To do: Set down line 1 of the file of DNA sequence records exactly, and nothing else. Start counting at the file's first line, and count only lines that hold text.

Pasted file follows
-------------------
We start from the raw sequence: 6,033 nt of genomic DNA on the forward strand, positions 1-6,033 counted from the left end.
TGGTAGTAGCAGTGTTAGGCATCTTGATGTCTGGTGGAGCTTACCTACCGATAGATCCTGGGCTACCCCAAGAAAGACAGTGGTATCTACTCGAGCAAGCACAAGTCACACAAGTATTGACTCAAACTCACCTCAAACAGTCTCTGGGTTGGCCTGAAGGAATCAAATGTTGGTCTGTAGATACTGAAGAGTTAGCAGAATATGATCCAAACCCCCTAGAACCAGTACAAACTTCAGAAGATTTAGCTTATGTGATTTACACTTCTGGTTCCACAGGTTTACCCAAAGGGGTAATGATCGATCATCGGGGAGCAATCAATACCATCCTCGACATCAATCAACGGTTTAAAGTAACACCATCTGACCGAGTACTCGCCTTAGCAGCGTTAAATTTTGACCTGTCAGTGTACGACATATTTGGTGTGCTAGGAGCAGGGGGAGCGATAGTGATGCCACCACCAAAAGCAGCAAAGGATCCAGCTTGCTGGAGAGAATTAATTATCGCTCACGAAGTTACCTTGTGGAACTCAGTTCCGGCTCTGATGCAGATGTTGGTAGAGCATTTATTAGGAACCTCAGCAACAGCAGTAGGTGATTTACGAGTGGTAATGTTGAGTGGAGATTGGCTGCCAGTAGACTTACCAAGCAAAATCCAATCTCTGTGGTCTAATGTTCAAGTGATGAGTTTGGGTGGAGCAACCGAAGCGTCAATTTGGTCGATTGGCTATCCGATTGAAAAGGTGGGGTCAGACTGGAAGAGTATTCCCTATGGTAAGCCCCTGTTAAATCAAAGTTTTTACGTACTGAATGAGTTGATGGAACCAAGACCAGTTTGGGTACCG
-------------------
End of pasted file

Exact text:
We start from the raw sequence: 6,033 nt of genomic DNA on the forward strand, positions 1-6,033 counted from the left end.